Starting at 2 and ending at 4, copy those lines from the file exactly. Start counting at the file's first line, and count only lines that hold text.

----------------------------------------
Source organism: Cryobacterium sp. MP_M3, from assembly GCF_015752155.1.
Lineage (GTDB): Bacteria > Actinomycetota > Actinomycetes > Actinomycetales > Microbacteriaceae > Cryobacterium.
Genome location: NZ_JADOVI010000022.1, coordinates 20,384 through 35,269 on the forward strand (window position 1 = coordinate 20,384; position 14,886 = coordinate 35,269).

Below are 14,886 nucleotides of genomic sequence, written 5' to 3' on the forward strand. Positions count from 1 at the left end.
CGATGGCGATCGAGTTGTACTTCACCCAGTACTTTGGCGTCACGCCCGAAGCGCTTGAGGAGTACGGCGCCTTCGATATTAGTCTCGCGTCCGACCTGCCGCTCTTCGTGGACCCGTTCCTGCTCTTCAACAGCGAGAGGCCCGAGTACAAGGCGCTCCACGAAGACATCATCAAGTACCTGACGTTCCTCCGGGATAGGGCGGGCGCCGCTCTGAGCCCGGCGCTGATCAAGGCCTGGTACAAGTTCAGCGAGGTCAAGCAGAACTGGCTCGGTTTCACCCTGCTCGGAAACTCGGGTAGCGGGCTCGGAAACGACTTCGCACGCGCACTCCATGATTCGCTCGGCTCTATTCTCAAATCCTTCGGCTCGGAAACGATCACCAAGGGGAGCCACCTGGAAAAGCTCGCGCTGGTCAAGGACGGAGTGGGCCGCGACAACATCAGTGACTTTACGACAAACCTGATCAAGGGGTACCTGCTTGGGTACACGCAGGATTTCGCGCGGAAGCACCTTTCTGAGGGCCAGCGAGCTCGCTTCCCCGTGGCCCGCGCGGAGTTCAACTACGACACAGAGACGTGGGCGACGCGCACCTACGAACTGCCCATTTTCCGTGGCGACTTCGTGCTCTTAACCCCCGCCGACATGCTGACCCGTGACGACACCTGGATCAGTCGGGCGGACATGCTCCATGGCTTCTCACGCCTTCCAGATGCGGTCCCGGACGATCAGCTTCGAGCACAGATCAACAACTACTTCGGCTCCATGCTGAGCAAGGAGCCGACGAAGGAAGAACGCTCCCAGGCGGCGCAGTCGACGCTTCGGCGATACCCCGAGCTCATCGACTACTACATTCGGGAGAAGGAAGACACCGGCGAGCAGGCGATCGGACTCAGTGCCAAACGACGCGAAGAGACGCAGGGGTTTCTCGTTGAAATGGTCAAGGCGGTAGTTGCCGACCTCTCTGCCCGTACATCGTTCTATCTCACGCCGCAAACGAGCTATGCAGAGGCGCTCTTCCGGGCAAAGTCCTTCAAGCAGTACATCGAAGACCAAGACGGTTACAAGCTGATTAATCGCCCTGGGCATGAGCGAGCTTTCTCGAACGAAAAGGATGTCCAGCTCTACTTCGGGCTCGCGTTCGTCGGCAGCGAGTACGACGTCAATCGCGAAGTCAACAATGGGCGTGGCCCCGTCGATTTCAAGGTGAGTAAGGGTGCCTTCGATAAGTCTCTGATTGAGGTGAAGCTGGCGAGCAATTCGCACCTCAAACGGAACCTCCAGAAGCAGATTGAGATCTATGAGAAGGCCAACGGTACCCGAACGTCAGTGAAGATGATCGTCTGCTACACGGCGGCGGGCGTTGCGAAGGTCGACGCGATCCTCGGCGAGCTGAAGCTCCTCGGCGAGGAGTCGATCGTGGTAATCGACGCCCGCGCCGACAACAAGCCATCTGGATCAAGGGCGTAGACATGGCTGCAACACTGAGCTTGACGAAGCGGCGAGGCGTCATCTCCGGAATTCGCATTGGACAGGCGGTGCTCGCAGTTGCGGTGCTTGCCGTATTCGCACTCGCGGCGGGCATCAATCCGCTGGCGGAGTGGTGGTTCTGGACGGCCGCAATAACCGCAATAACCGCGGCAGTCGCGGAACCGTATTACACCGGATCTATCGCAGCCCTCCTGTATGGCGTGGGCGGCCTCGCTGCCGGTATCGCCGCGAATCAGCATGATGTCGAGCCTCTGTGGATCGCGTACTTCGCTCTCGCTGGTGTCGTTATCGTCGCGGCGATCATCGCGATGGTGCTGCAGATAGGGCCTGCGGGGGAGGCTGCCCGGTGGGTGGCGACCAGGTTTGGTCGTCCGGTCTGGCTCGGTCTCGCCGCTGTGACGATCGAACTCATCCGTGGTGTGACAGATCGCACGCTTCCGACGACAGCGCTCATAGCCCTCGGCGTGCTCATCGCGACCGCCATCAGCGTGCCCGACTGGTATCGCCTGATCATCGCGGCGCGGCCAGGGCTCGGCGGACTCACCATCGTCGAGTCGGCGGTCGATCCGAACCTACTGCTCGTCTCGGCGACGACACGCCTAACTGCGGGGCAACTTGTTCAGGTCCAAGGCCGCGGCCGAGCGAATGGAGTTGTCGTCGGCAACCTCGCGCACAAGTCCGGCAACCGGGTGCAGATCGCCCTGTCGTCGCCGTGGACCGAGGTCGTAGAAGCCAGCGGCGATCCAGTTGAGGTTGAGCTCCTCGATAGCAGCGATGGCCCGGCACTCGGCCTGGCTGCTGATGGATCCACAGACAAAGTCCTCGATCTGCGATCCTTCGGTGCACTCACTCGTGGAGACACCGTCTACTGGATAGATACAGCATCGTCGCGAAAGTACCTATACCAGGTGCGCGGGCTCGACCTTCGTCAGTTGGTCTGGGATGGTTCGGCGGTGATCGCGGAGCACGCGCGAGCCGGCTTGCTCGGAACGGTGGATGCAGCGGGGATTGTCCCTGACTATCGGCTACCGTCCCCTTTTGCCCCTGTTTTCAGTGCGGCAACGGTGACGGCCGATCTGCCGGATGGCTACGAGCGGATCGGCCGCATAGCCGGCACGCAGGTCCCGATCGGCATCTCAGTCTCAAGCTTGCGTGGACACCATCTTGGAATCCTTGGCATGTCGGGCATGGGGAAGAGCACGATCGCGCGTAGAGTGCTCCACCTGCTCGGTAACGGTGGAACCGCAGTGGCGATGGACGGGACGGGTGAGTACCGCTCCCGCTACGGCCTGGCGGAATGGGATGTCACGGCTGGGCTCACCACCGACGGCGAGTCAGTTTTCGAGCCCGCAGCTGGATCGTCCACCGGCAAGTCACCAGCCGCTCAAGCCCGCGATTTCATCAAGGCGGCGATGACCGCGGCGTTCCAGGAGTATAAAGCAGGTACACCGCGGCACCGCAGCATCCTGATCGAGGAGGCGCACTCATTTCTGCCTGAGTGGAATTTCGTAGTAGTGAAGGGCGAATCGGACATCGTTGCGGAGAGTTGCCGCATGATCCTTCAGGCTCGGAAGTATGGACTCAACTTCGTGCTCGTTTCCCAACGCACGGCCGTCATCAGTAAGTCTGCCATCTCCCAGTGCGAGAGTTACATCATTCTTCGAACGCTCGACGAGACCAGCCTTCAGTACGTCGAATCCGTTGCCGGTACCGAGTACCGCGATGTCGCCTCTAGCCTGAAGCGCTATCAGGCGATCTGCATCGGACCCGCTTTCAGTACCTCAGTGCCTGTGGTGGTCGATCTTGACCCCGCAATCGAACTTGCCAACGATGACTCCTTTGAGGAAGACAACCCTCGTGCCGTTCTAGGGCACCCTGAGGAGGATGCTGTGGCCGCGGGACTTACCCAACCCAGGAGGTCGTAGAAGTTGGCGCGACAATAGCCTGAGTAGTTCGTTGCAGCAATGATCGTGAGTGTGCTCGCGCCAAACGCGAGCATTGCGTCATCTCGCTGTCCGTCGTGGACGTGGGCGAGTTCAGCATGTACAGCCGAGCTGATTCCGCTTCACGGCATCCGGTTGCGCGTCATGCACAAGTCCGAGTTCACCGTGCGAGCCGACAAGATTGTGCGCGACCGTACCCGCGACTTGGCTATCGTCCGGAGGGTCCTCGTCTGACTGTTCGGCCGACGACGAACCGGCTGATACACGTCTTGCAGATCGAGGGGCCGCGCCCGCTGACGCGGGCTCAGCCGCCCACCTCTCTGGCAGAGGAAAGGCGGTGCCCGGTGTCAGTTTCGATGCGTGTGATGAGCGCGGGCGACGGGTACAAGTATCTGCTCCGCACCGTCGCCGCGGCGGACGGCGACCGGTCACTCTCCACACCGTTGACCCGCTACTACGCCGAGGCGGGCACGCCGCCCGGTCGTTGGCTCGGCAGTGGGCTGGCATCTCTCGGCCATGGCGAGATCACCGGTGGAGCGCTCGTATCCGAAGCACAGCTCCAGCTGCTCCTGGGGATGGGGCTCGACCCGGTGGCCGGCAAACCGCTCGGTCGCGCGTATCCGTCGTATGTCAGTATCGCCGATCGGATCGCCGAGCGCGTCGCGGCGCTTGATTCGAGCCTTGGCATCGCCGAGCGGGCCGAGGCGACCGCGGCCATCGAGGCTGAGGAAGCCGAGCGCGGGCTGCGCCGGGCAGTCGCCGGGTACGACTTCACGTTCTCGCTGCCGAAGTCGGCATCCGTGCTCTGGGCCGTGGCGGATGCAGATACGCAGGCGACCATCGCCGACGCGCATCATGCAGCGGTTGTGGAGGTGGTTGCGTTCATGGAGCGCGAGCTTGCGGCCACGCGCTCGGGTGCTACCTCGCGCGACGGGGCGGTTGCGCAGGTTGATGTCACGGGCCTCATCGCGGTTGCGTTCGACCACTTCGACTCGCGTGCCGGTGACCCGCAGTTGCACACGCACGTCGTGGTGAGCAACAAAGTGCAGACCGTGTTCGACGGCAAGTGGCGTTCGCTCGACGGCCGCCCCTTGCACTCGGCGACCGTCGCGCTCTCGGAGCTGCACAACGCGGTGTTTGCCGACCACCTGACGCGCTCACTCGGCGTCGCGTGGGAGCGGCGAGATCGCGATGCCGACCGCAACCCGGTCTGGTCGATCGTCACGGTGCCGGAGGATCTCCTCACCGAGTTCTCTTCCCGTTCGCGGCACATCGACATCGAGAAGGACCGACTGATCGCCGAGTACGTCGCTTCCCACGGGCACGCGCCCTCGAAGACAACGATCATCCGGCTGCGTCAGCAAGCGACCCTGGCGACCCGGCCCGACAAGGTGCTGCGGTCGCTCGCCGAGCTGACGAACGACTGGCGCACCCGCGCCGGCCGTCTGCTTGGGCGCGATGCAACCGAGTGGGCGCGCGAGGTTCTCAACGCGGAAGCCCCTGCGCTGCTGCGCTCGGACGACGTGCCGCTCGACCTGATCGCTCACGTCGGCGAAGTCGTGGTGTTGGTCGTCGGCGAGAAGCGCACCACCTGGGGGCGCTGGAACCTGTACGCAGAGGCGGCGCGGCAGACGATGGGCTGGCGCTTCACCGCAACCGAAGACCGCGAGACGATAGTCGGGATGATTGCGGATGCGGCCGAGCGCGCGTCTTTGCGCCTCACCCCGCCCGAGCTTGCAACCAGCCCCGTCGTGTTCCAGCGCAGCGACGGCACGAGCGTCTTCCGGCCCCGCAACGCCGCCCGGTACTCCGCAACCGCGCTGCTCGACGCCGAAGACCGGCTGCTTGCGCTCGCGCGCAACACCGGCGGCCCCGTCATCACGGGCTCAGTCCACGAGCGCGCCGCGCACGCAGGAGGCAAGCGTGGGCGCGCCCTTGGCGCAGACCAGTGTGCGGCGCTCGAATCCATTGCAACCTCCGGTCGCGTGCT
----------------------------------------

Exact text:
Lineage (GTDB): Bacteria > Actinomycetota > Actinomycetes > Actinomycetales > Microbacteriaceae > Cryobacterium.
Genome location: NZ_JADOVI010000022.1, coordinates 20,384 through 35,269 on the forward strand (window position 1 = coordinate 20,384; position 14,886 = coordinate 35,269).

Below are 14,886 nucleotides of genomic sequence, written 5' to 3' on the forward strand. Positions count from 1 at the left end.